Q. I will turn 65 next May and have retired from the post office after 33 years. I have BC/BS with the post office, and I’m also with the VA. What happens with my coverage from the post office when I turn 65? Do I have to keep the coverage since I’m with the VA? A. Your BC/BS enrollment is under the Federal Employees Health Benefits program. It doesn’t make any difference which agency you were working for when you enrolled or which one you are working for now.
Q. I am a federal employee, 66 years old, planning to retire Jan. 3. I now have full coverage under Blue Cross Blue Shield for me and my husband. I understand that when I retire, I must sign up for Medicare Part A, but I am not sure about part B. If I elect to take Medicare Part B, and have BCBS as my supplement, may I still purchase my prescriptions through CVS Care Mark after I retire? Can you tell me the monthly cost for my spouse and myself to continue with full coverage under BCBS?
Q. I plan to retire in approximately a year at age 55. I have been covered by my wife’s insurance and we thought that I could stop coverage with my wife in the next open enrollment and go on FEP, but they told me in my office that I had to have five years on FEP before I could have coverage upon retirement. Is this true? Why wasn’t this ever brought to my attention? Do I have any options?
Q. I was a Miltec for the army and I took a postponed retirement in 2008. Up to that point I had medical coverage under the FEHB program for five years. I have reentered Miltec status and have medical coverage, but will retire before I have five years of medical coverage for this period of service. Will I still have medical coverage after retirement or will I lose it because I didn’t have medical coverage for this period of service for 5 consecutive years?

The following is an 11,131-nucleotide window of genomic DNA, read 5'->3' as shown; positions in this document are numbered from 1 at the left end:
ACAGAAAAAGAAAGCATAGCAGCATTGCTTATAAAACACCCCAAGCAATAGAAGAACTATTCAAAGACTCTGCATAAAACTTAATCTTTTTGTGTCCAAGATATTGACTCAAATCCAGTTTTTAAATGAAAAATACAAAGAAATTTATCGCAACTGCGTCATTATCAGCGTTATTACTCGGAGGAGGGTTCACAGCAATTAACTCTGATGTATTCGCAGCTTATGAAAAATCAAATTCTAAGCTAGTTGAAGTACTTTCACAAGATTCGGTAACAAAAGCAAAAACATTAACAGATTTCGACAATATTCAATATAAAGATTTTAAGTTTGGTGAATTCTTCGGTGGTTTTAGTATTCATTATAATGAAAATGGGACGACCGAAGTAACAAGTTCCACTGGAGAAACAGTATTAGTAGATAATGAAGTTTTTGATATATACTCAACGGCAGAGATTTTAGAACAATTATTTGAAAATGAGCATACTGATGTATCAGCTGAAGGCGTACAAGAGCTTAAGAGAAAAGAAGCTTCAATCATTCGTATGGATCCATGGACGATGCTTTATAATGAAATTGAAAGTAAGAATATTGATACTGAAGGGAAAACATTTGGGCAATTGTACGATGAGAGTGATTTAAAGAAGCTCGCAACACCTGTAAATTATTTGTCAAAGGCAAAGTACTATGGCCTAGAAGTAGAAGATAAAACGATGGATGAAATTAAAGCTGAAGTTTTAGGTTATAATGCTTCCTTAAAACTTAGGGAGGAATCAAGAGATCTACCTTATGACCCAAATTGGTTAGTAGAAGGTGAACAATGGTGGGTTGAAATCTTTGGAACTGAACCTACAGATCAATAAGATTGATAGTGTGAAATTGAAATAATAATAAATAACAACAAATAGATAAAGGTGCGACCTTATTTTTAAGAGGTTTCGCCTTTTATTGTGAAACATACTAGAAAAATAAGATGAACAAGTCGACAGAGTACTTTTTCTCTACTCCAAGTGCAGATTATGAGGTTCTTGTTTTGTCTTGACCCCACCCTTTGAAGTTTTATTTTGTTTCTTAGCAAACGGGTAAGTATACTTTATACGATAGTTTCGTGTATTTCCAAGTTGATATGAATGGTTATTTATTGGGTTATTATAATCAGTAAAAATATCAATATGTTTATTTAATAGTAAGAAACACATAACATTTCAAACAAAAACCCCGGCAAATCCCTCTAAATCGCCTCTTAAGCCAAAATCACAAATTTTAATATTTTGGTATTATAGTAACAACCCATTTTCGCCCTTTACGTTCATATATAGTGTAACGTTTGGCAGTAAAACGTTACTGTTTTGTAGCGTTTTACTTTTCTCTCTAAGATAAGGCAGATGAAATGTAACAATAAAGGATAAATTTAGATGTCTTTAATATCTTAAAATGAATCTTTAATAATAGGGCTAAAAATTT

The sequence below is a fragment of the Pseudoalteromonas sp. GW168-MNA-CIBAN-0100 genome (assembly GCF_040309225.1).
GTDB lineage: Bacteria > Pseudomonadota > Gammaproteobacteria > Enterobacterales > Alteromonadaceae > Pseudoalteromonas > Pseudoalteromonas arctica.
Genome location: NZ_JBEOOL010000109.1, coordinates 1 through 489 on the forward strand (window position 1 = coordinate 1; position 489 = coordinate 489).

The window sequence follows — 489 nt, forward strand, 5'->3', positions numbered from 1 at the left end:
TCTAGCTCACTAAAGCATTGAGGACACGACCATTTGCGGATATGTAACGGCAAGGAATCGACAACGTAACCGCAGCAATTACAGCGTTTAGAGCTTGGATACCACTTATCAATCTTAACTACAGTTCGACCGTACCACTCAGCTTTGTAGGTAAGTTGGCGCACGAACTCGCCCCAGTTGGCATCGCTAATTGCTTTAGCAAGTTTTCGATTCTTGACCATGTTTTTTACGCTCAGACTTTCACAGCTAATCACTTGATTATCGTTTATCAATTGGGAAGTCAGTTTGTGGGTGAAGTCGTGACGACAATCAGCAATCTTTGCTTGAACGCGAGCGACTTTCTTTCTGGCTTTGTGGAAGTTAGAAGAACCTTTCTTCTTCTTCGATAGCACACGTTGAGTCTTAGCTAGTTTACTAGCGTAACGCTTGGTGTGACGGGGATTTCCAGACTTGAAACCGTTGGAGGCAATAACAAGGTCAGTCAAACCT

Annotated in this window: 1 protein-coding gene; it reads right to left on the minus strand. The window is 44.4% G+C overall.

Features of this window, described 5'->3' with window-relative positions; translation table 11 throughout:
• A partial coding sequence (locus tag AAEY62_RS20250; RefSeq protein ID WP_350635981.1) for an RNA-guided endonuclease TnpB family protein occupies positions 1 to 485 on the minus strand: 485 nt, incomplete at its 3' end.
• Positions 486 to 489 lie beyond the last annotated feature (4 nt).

Q. I am a retired USPS employee. Presently, I am enrolled with BCBS with self and family option. My wife wants to get Medicare Part B and cease to be enrolled with my FEHBP. Can my wife re-enroll with my plan if she decides to do so later on?
Q. I retired from the Army in 2011 and have been working as a contractor since then. I have just accepted a GS position. I have Tricare (retired) now. Does my new position have the option of Tricare or is that just a military thing? If not, then should I ditch the Tricare for the FEHB? Any advantages/disadvantages either way?
Q. Can you suspend FEHB after retirement if you are eligible for Tricare? Can you elect to go back on FEHB if desired? How would you do this?
Q. If my wife chose to retire now, at her minimum retirement age of 56 with 13 years of FERS service, would she be able to postpone her annuity until age 60? She currently carries FEHB (self), as long as she has had it the last five years, can I pick her up under my FEHB (self+1 or family) once she retires and then when she becomes 60 she can reinstate her own self-plan at that point?
Q. I am a reinstated federal employee with the Bureau of Prisons who is 59 years old and has 15 years of service time. I want to retire under the minimum retirement age and understand there is a five percent penalty for every year under the age of 62. But, am I able to keep my federal health insurance until I reach age 65?
Q. I am a federal employee (FERS employee from January 1988 to the present) who will likely be leaving federal employment for a private sector position in a different city. What happens to the following: 1. Can I either leave my money in the TSP account or roll it over; in any case, I am not touching the balance until I retire. 2. Am I correct that my retirement annuity freezes until I actually retire and that it would be based on the following calculation — years of service (.26) x the average of the high-3 annual salary? 3. Do…